DENVER – The 2017 legislative session wrapped up Wednesday, and the consensus just hours after adjournment was relayed in an ad hoc mixture of sports metaphors with a sprinkling of culinary ones.
“The ball moved,” “runners are on base,” “we’re going into halftime,” “this is how the sausage is made” or “we didn’t score a touchdown, but we did get a first down.”
And perhaps that’s an appropriate way to look at the first session of the 71st General Assembly, which made progress on promises but left plenty on the table. Each General Assembly has two sessions.
With Democrats holding a majority in the House and Republicans narrowly owning the Senate, both parties were forced to come to grips with the dreaded “C” word of American politics: compromise.
While big-ticket bills that could have changed Coloradans’ lives and others that were meant to grab headlines were pulled off the field on stretchers, meaningful bills were passed.
“I think it’s the most productive session since I’ve been here,” Gov. John Hickenlooper said.
So what were those priorities and where did legislators grind out some tough yards?
One area of progress was on construction defects laws, where a bipartisan, bicameral group of lawmakers took a swing at affordable housing.
A half-dozen bills were introduced, each tackling a different facet of the issue blamed for condo construction in Colorado dwindling to just 2 percent of total construction. All but one of the bills grounded out at different points in the game.
What rounded the bases was House Bill 1279, which raises the consent threshold for a lawsuit over faulty construction to a majority vote of unit owners as opposed to the smaller homeowners association board.
Assistant House Minority Leader Cole Wist, R-Centennial, was among those who reached compromise after failure in previous years.
“The message we wanted to send to stakeholders outside the building, and that is, we had unity in terms of the importance of the issue,” Wist said.
While HB 1279 made it through, the issue of defects is hardly over, and more legislation is expected next year.
At the beginning of the session, finding a transportation infrastructure funding solution seemed like a sure bet, but hospital fee reform was deemed a longshot.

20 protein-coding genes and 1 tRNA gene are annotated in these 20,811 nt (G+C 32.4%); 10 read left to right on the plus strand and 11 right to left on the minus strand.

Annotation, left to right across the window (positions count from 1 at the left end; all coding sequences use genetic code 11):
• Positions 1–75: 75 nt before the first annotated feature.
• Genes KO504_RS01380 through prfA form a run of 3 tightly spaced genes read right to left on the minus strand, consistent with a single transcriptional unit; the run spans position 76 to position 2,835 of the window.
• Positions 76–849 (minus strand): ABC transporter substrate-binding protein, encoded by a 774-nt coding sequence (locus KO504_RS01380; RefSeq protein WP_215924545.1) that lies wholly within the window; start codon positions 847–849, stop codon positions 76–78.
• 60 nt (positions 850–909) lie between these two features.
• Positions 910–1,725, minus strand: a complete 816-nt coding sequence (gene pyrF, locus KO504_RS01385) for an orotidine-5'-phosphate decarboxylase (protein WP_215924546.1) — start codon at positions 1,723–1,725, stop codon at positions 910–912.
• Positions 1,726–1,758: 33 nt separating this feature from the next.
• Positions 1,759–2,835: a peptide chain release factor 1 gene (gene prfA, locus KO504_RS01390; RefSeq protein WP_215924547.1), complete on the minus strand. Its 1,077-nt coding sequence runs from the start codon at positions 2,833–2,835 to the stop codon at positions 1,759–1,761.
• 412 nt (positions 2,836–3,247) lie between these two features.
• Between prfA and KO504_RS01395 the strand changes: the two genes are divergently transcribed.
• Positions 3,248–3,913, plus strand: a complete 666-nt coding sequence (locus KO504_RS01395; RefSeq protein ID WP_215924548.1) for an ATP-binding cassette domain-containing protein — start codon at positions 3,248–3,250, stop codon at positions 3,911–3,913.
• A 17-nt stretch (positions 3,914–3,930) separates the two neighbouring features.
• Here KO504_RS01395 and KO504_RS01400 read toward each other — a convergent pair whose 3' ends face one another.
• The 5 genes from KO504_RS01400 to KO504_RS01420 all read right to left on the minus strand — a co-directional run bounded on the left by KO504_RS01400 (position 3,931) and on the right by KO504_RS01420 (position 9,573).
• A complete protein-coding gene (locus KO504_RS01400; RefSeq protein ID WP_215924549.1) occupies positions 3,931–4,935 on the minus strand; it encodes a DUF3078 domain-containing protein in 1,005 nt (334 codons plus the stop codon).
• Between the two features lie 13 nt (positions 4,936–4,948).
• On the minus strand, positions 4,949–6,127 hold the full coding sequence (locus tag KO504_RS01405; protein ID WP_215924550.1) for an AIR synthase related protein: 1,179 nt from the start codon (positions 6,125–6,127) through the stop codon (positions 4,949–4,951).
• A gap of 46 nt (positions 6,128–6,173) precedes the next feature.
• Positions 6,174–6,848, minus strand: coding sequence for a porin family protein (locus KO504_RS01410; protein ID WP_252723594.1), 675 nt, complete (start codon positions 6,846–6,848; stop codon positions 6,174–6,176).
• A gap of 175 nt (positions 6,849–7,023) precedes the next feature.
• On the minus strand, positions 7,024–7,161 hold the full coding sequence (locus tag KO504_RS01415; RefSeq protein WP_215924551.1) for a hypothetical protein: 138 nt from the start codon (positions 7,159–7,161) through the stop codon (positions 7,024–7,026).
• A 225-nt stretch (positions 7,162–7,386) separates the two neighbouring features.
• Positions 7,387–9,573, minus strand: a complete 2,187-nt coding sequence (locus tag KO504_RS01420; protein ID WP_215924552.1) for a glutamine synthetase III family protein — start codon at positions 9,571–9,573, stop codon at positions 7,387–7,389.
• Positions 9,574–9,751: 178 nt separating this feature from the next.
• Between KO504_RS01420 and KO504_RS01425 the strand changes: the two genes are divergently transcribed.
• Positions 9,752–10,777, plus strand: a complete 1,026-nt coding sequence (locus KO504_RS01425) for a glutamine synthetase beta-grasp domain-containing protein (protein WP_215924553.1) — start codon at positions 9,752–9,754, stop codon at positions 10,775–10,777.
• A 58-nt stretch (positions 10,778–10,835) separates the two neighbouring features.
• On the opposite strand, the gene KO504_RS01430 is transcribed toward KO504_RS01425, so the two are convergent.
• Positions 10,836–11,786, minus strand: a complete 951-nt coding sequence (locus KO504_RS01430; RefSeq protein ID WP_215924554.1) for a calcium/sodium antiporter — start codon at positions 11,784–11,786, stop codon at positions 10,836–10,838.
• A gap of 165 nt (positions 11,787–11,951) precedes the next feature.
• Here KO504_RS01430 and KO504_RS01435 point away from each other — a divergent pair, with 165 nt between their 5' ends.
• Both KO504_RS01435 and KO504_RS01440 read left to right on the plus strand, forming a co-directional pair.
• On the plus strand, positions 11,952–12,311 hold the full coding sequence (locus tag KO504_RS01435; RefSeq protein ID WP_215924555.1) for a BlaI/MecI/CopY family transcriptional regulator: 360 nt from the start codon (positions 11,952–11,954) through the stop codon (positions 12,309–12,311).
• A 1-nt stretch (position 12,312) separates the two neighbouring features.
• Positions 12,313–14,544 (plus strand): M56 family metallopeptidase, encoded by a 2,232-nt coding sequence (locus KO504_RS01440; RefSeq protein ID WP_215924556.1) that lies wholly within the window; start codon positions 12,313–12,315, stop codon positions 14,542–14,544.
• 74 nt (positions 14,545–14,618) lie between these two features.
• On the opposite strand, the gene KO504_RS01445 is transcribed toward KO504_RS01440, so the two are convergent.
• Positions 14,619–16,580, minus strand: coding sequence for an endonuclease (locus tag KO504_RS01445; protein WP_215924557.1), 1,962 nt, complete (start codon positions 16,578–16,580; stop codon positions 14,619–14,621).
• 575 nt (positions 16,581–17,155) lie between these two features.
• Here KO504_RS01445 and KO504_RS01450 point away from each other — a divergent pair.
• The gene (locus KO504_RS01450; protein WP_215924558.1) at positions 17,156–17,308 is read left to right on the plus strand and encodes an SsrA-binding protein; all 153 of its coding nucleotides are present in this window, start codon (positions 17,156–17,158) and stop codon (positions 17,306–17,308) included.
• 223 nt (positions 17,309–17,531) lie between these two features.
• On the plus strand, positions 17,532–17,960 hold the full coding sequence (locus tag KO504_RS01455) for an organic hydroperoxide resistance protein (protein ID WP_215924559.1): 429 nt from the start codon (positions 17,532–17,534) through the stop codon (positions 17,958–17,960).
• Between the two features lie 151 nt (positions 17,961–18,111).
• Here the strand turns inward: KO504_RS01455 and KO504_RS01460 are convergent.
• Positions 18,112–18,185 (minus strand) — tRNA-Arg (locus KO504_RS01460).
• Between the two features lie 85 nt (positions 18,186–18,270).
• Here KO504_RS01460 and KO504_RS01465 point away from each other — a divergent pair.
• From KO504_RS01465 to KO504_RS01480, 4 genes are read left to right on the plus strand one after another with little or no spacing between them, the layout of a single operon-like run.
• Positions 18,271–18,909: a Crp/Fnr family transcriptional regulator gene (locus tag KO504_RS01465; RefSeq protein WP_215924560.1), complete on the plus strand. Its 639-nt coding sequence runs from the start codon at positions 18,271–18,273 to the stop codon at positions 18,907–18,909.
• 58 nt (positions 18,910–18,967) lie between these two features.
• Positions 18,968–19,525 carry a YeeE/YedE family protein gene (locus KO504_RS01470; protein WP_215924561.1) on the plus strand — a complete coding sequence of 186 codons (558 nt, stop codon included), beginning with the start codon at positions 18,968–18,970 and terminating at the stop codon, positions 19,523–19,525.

But the issues converged into the casserole that is SB 267, which contains provisions to:
Save hospitals from a $264 million budget cut;Lower the Taxpayer’s Bill of Rights revenue cap by $200 million, restricting the amount of tax dollars the state can keep; Bond for $2 billion for transportation and construction across the state, 25 percent of which must go to projects in rural Colorado;Raise sales tax on retail marijuana to fund rural schools;Provide a tax break for small businesses, andRequire state departments to cut 2 percent from their 2018 budgets. While SB 267 contains some money for transportation, it falls short of the $10 billion needed in the next 10 years. Unless there is a successful ballot initiative in November, more legislation will be presented in 2018.
House Bill 1242, a transportation funding measure that would have generated hundreds of millions of dollars annually over the next 20 years by raising sales tax by half a cent, was cooked up at the session midway but was burned by fiscal conservatives on the Senate Finance Committee.
Even in death, HB 1242 served the purpose of starting a hard conversation about how the state will maintain its crumbling roads and turned up the heat on the lawmakers crafting SB 267.
But now it’s halftime, and while conversations on topics that will likely dominate next year’s session, such as the deployment of broadband infrastructure in rural Colorado, have started, the work has only just begun, said Speaker of the House Crisanta Duran, D-Denver.
“I think there is a lot more to do, and I hope the conversation will continue.”